Something else to look for? Whether or not Chicago can improve its run defense in order to contain Eddie Lacy. The Bears experienced an epic slide in rushing defense in 2013, falling from No. 8 in the league in 2012 to No. 32 in 2013.

    If they can't improve drastically in 2014, it might not matter how well Marshall and Jeffery play or if Cutler can stay on his feet.

Week 3 at Lions

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    Paul Sancya

    The Packers and Lions split series in 2013 was comprised of two night-and-day games. In the first meeting, Aaron Rodgers and the Packers took advantage of Calvin Johnson's absence due to a knee injury, holding the Lions to 286 yards of total offense and sacking Matthew Stafford five times. 

    In the Week 13 meeting, it was Detroit that took advantage of Aaron Rodgers' absence, paying them back for those five sacks on Stafford back in Week 5 and then some, knocking Matt Flynn down seven times. 

    The Packers have a strong all-time head-to-head record against Detroit, per Pro-Football-Reference.com, with a 94-66-7 record. The Week 13 loss had snapped a five-game win streak dating back to November 24, 2011, and the Lions have only beaten the Packers twice in their last 17 contests. 

    But the Lions were a different team under Jim Schwartz, who inherited an 0-16 team in the 2008 season and, with 2009 draft selections Stafford and Brandon Pettigrew and 2010 first-round pick Ndamukong Suh, led the franchise to its first playoff appearance since 1999 in 2011. Now it's time to see what head coach Jim Caldwell can do.

    If both these squads are healthy when they meet in Week 3, it will be the most accurate litmus test of how competitive the rivalry can be at its highest level. The days of Packers fans shrugging off the twice-yearly meetings with the Lions are over, because this is a team that could surprise Green Bay if it's not prepared. 

    The most intriguing potential matchups include Sam Shields and Tramon Williams squaring off against former Seattle foe Golden Tate, who will now have Stafford throwing to him, as well as the usual tall order of shadowing Johnson.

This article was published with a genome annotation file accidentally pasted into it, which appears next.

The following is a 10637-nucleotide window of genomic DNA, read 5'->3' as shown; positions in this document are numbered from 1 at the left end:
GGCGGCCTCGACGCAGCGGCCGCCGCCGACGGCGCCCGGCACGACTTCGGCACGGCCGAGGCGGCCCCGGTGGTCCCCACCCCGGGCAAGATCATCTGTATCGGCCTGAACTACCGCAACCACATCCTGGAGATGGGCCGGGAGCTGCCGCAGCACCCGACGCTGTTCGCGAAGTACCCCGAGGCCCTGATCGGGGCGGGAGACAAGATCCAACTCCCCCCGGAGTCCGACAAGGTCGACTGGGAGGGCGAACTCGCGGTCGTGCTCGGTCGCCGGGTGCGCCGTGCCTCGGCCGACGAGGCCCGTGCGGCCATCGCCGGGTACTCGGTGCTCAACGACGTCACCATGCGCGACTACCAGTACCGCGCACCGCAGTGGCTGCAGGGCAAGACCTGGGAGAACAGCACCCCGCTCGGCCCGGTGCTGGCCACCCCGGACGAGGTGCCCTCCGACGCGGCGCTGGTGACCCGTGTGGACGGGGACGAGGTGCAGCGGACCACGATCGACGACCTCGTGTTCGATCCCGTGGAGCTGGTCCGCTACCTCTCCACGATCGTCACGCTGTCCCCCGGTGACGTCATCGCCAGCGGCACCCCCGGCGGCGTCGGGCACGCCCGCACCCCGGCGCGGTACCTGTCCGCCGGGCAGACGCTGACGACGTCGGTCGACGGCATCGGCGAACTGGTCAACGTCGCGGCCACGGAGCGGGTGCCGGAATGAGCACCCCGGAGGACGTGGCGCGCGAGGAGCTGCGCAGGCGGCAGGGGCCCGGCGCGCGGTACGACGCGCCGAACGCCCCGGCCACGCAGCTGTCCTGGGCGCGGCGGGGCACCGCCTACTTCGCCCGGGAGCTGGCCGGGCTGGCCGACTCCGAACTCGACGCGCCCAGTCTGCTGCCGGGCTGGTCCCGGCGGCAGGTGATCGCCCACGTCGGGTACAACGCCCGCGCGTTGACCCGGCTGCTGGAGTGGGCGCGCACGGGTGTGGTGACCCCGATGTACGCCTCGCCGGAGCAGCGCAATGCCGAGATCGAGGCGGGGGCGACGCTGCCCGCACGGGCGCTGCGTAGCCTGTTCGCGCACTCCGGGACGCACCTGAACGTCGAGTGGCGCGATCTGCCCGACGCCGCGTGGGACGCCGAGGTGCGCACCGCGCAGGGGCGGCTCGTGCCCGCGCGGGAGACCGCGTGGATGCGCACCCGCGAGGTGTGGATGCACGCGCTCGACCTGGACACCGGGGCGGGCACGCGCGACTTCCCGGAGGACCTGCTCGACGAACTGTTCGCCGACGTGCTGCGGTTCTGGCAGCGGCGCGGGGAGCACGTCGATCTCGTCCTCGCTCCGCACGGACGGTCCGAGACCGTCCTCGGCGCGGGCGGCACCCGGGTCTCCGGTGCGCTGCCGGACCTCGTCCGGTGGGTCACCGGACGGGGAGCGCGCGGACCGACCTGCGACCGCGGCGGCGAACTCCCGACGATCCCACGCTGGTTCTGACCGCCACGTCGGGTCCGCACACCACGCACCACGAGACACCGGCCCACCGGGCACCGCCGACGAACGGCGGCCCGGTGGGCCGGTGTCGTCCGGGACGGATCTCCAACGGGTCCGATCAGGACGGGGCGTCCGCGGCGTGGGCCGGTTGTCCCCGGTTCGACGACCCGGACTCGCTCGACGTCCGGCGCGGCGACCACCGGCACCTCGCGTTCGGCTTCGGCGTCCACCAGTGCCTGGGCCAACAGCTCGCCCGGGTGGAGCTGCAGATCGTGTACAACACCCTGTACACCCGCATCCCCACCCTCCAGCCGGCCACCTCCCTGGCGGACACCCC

Lions safety James Ihedigbo, rather than Louis Delmas, will be giving Green Bay trouble over the top. Ihedigbo was part of the Super Bowl-winning Ravens team and finished the 2013 season with 101 tackles, three interceptions and 11 passes defended. 

    Detroit will be the first high-octane passing team the Packers face in 2014, after matchups against Seattle and the New York Jets. It will be the first real opportunity to compare the secondary, which the Packers will look to improve in the draft, to its 2013 iteration, when Green Bay finished 24th in the league in pass defense.

     

Week 8 at Saints (Sunday Night Football)

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    Mike Roemer

    When Green Bay travels to New Orleans for its first Sunday Night Football game of the season—and third prime-time matchup—it will be a classic shootout between two of the league's best in Aaron Rodgers and Drew Brees. But don't underestimate how the Saints' flashy new defensive weapons could affect Green Bay's passing game. 

    New Orleans was the winner of the Jairus Byrd sweepstakes, and added cornerback Champ Bailey this offseason as well. Byrd was Pro Football Focus' eighth-ranked safety in 2013; in addition to his four interceptions, he allowed receivers a 50 percent catch rate into his coverage—and opposing quarterbacks a passer rating of just 35.0. 

    Meanwhile Bailey, who will likely be used as a slot corner, will make it his mission to shut down Randall Cobb. 

    Can the Saints really limit Rodgers' ability to connect with Jordy Nelson? Rodgers has a career passer rating of 104.9, and Nelson was the No. 2 receiver in the league in 2013 per Pro Football Focus rankings. Of course, New Orleans had the second-best pass defense in the NFL in 2013, and it's only improved this offseason. 

    Green Bay could have the upper hand in this matchup offensively, now that the Saints no longer have Darren Sproles. Sproles was the No. 7 running back in the NFL in 2013; Eddie Lacy was No. 4, per Pro Football Focus rankings.

    In what could have been a fairly even matchup, Green Bay would seem to have the upper hand in the run game and the better receiving corps, while the Saints, with Jimmy Graham, edge the Packers out in tight ends—for now.

    We'll see what pieces both the Packers and the Saints add in the draft, but even now, a Brees vs. Rodgers matchup in prime time will always make for good television.